I remember with clarity when I first uttered the words, “I am an alcoholic.” It was actually freeing. All the shame or embarrassment that I thought I would feel, simply didn’t happen. The people attending that same meeting accepted me. I fully embraced this admission within myself. I was being honest. I was taking ownership of my dependence on alcohol. I am an alcoholic. It was enlightening and uplifting to my heart and I felt whole again, and such a sense of tremendous peace.
In accepting that I am alcoholic, that I am currently an alcoholic and will always be an alcoholic, it has not constricted me or how I see myself. My decision to be sober is an unconditional one and it explains the freedom I feel as I enter my fourth year of recovery. As one begins the journey of sober and clean living, the question foremost in their mind is: can long-term – life-long freedom from addiction really happen and how does a person reconcile the word ‘freedom’ with the label – ‘alcoholic’ or ‘addict?’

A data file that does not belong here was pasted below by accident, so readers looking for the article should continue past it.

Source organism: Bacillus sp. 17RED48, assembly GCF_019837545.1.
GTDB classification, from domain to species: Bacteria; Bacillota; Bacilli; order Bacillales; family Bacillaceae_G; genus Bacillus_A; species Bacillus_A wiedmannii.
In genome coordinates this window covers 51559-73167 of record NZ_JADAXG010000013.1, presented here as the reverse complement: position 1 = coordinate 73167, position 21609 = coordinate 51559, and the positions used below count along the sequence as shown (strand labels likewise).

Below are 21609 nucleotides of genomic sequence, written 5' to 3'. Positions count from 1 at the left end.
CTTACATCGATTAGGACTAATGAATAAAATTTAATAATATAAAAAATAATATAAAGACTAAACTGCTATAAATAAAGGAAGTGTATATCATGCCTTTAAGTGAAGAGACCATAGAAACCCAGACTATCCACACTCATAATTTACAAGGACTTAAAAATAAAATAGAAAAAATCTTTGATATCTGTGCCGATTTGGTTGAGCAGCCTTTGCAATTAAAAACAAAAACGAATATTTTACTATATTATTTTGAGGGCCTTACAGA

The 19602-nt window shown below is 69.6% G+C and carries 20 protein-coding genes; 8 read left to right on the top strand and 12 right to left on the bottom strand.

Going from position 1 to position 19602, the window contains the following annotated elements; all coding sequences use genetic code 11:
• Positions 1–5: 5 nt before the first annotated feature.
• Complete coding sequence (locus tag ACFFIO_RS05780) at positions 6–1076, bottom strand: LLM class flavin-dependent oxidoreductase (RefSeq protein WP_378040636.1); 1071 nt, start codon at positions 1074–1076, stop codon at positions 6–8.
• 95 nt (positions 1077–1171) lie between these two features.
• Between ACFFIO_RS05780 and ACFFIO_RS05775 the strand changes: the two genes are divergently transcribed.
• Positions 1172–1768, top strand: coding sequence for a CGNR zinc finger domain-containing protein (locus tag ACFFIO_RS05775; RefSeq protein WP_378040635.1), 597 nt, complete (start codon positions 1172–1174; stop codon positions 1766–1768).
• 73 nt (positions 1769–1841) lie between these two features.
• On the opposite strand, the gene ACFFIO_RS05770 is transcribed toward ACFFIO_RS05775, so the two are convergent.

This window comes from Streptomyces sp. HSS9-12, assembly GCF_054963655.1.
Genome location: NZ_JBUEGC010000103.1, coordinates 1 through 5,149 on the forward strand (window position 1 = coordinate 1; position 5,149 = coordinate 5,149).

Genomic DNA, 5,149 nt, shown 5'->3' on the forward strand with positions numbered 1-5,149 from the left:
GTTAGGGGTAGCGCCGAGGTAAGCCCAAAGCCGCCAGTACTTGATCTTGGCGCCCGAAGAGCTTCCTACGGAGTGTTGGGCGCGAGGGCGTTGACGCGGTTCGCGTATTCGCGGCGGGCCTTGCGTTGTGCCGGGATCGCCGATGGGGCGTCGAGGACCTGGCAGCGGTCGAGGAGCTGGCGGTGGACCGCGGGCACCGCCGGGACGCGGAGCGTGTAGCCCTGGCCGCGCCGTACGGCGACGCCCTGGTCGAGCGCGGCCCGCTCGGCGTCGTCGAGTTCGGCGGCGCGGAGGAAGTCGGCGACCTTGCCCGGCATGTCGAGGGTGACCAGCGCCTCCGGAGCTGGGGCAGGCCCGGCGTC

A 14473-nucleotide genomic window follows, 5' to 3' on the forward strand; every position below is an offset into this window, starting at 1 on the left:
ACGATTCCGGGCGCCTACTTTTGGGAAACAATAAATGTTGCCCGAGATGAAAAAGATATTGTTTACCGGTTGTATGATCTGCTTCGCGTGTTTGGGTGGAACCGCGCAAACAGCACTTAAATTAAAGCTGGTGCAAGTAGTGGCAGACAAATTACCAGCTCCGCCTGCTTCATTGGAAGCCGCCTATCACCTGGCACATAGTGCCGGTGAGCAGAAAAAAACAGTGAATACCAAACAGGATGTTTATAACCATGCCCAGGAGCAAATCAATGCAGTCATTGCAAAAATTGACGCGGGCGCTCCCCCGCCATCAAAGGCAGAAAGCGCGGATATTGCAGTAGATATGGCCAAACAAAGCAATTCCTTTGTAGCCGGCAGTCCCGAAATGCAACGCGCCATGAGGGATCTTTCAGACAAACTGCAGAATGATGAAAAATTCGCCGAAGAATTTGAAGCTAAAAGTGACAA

Being free does not mean you are no longer an addict or an alcoholic. Being free means that you have chosen to live unconditionally -- free from your addiction. We are all far more than ‘just an addict.’ Don’t let a label define you except as a tool to keep you honest and accountable. It’s a choice -- one day at a time. Until next time . . .